And not just among the very young and troubled.
Uncanny overlaps exist between some of QAnon’s wildest conspiracy theories—that governments are run by a cabal of pedophilic baby-killers, for example—and some of these West African beliefs that outsized wealth can be explained by sacrificial rites.
By the end of the 1996 Otokoto Riots, a range of properties in the wealthy Owerri district had been destroyed, because the murdered boy had been lured into a regional hotel owned by the father of the leader of the Black Scorpions, a cult responsible for many crimes against children. A quarter century on, districts like Lekki and Ikoyi are the newest abodes of the rich, and the subjects of social-media myths about the role of ritual slaughter in their inhabitants’ success.
Disparity can drive storytelling to extremes almost anywhere.
So if the actions of yahoo boys in West Africa are not incomprehensible, a difficult question arises: If Nigeria’s money ritual crisis is largely shaped by economic disparities and state corruption familiar to us all…
What happens next?
Recovering from widespread trauma is an issue that most nation-states have had to address. Memory houses exist in many countries for this reason: to preserve records of transgression and offer sites of ongoing education. Whether after a long war (e.g., Colombia’s) or briefer genocide (e.g., Rwanda’s), truth and reconciliation initiatives also prove essential. However, they require significant state follow-through to succeed. In Canada and the U.S., for instance, genocidal histories and institutional oppressions still require far more dedication to system-wide change.
But all of this overlooks the more obvious and immediate issue. Nigeria’s yahoo boys reflect a species-wide failure to recognize what happens in any society when the gap between rich and poor becomes too enormous. Some Nigerian entrepreneurs have called on their government to invest in vocational training to close the gap. The government itself sometimes creates new security organizations or promises reform to existing ones, like SARS. But only much deeper societal investment—in individuals, in households, and in local outreach programs—can deflate the power of magical thinking in these money rituals and their cultish salesmen.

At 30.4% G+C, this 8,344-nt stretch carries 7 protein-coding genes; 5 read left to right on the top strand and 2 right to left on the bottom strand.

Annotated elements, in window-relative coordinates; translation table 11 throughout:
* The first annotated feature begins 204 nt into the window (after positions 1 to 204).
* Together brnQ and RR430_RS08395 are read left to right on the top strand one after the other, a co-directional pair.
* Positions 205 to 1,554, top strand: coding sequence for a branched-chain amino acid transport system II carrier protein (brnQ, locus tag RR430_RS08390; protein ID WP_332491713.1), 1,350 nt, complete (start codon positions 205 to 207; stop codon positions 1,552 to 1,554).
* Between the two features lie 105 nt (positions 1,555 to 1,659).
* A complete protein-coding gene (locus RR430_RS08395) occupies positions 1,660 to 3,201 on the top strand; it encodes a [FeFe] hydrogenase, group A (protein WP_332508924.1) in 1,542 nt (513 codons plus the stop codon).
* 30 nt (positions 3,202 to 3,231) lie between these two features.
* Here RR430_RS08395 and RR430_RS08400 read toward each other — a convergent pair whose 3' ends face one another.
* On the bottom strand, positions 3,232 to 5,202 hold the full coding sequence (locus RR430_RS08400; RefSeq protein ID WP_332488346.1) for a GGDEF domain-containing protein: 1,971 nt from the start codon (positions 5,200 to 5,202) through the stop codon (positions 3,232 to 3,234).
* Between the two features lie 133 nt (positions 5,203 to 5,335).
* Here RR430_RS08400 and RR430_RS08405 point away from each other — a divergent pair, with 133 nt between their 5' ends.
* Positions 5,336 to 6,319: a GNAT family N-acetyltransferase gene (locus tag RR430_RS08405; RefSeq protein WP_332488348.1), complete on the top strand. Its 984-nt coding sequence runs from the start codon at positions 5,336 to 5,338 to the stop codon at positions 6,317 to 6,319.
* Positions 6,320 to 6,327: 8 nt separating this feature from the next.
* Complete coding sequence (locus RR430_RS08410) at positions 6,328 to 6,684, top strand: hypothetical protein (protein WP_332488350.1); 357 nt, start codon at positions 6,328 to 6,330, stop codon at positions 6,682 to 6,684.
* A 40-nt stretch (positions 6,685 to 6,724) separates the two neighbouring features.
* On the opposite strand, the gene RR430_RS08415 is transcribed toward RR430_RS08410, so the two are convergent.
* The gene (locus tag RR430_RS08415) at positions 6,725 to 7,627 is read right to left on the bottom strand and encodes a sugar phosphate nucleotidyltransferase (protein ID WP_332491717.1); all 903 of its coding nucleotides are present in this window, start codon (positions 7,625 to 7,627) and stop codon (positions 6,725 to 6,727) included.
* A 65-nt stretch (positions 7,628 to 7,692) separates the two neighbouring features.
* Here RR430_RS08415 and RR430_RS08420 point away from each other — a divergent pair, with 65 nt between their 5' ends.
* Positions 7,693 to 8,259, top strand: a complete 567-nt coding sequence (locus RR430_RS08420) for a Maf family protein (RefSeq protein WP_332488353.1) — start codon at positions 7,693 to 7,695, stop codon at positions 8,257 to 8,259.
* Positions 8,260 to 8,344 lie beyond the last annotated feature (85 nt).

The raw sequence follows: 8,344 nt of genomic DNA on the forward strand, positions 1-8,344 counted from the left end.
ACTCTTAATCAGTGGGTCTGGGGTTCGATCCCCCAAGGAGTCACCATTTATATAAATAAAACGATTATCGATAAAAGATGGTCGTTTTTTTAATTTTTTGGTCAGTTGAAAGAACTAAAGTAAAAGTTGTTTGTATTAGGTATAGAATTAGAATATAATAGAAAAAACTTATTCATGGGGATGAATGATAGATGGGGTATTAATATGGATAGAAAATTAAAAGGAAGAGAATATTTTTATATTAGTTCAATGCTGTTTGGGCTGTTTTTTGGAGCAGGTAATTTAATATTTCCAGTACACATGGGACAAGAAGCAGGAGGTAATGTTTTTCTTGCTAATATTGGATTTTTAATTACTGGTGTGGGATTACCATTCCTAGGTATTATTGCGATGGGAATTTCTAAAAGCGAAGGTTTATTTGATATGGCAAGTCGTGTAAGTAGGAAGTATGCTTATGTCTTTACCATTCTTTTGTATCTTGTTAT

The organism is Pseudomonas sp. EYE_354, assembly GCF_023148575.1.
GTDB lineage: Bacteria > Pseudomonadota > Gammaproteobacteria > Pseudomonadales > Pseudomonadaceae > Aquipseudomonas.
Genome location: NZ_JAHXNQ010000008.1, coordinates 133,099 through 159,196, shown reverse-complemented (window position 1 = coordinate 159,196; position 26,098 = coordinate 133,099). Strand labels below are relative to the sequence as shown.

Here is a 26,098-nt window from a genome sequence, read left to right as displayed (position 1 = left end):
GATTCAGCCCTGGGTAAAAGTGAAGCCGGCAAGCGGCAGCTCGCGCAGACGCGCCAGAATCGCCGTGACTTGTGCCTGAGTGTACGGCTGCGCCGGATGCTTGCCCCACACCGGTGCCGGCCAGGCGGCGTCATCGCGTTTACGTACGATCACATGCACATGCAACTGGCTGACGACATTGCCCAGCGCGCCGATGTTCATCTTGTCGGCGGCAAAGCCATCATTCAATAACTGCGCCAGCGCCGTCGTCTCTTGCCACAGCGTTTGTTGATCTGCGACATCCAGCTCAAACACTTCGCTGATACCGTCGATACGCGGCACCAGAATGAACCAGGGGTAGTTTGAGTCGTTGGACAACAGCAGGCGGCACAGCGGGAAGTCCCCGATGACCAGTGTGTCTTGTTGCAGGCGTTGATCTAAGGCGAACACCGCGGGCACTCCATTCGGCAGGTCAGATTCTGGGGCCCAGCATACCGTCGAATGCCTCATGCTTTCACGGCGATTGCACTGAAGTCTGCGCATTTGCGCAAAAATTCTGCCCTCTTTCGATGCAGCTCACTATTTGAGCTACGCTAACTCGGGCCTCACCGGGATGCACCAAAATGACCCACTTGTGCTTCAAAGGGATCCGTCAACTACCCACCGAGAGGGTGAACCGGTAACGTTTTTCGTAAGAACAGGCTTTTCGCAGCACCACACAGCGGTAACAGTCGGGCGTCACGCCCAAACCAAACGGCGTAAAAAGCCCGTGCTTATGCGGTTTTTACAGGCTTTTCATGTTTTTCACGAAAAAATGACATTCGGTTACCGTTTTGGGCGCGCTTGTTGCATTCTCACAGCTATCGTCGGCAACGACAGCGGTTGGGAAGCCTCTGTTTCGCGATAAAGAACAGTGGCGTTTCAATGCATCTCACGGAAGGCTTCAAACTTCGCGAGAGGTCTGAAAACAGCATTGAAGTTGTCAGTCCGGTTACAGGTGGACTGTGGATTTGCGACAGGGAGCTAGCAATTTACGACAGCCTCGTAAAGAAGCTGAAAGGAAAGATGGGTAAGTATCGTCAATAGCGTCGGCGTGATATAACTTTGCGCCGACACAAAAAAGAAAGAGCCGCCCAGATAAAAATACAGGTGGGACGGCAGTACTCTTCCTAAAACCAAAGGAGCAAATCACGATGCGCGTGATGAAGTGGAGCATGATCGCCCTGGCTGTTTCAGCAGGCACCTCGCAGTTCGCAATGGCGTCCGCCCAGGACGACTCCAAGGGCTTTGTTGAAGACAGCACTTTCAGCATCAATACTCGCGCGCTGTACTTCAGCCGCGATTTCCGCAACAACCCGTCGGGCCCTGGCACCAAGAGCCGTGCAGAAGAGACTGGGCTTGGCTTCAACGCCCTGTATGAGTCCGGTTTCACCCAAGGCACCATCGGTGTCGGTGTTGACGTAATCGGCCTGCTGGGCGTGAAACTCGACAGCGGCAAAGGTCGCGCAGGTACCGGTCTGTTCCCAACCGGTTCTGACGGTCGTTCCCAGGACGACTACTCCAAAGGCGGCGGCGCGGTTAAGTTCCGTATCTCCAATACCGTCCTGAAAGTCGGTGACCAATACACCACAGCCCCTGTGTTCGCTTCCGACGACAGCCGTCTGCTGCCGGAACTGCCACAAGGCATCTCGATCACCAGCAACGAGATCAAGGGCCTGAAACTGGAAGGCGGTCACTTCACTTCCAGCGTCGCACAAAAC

So what can we do?
Beyond keeping an eye out for calls to action from NGOs dedicated to food security, protections for displaced peoples, and childhood education, we in the West must call for more sweeping reforms, starting right here at home. When we push for social funding in our communities, we become stronger advocates for outreach to relieve the pressures of intractable poverty. We can also ask our nations’ representatives to establish this as a standard for any nation’s participation in key international organizations—because we know exactly what human behaviors result when we ignore the disparity.
Global uplift is a practice that starts at home. When one human being transgresses to this heinous extent, or when whole cultures see such violence routinely, the problem is never strictly localized. In this case, we’re all living in a world where the rich-poor divide is on fuller display than ever. Money rituals are but one of many wide-ranging responses to a familiar problem: an unequal world, growing ever-more-unequal every day.
It’s not a horror, but a grief, that people exist who have done such horrible things to others. And it’s a grief that they will keep doing such horrible things until captured, killed, or rehabilitated.
Grief, however, can be constructive. And the wounds inflicted on and by Nigeria’s youth reveal the extent of work we still have to do—at home, as abroad—to build a better world.